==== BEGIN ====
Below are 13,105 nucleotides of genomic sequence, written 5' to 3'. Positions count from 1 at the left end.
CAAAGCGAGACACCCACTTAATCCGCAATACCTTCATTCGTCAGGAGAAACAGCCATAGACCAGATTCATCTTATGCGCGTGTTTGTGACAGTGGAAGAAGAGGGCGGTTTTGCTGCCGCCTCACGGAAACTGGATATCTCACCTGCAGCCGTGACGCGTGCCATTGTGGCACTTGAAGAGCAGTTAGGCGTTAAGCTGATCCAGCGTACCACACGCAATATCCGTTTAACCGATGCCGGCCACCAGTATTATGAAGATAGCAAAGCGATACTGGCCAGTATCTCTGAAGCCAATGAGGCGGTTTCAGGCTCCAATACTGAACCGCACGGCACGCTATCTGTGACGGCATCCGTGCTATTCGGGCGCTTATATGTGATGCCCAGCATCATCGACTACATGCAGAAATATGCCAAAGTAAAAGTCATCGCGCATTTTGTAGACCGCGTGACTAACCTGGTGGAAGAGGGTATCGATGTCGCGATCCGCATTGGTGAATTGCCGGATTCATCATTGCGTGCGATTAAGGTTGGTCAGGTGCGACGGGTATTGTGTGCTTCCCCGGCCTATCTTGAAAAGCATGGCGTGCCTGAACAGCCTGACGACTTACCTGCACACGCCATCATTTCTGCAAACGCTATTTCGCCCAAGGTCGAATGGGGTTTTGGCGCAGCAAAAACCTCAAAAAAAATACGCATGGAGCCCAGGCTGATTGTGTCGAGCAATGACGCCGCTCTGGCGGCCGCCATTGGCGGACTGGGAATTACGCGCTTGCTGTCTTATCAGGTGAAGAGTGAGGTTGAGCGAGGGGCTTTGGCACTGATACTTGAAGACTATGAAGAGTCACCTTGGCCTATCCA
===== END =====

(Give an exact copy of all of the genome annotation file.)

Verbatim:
Below are 13,105 nucleotides of genomic sequence, written 5' to 3'. Positions count from 1 at the left end.
CAAAGCGAGACACCCACTTAATCCGCAATACCTTCATTCGTCAGGAGAAACAGCCATAGACCAGATTCATCTTATGCGCGTGTTTGTGACAGTGGAAGAAGAGGGCGGTTTTGCTGCCGCCTCACGGAAACTGGATATCTCACCTGCAGCCGTGACGCGTGCCATTGTGGCACTTGAAGAGCAGTTAGGCGTTAAGCTGATCCAGCGTACCACACGCAATATCCGTTTAACCGATGCCGGCCACCAGTATTATGAAGATAGCAAAGCGATACTGGCCAGTATCTCTGAAGCCAATGAGGCGGTTTCAGGCTCCAATACTGAACCGCACGGCACGCTATCTGTGACGGCATCCGTGCTATTCGGGCGCTTATATGTGATGCCCAGCATCATCGACTACATGCAGAAATATGCCAAAGTAAAAGTCATCGCGCATTTTGTAGACCGCGTGACTAACCTGGTGGAAGAGGGTATCGATGTCGCGATCCGCATTGGTGAATTGCCGGATTCATCATTGCGTGCGATTAAGGTTGGTCAGGTGCGACGGGTATTGTGTGCTTCCCCGGCCTATCTTGAAAAGCATGGCGTGCCTGAACAGCCTGACGACTTACCTGCACACGCCATCATTTCTGCAAACGCTATTTCGCCCAAGGTCGAATGGGGTTTTGGCGCAGCAAAAACCTCAAAAAAAATACGCATGGAGCCCAGGCTGATTGTGTCGAGCAATGACGCCGCTCTGGCGGCCGCCATTGGCGGACTGGGAATTACGCGCTTGCTGTCTTATCAGGTGAAGAGTGAGGTTGAGCGAGGGGCTTTGGCACTGATACTTGAAGACTATGAAGAGTCACCTTGGCCTATCCA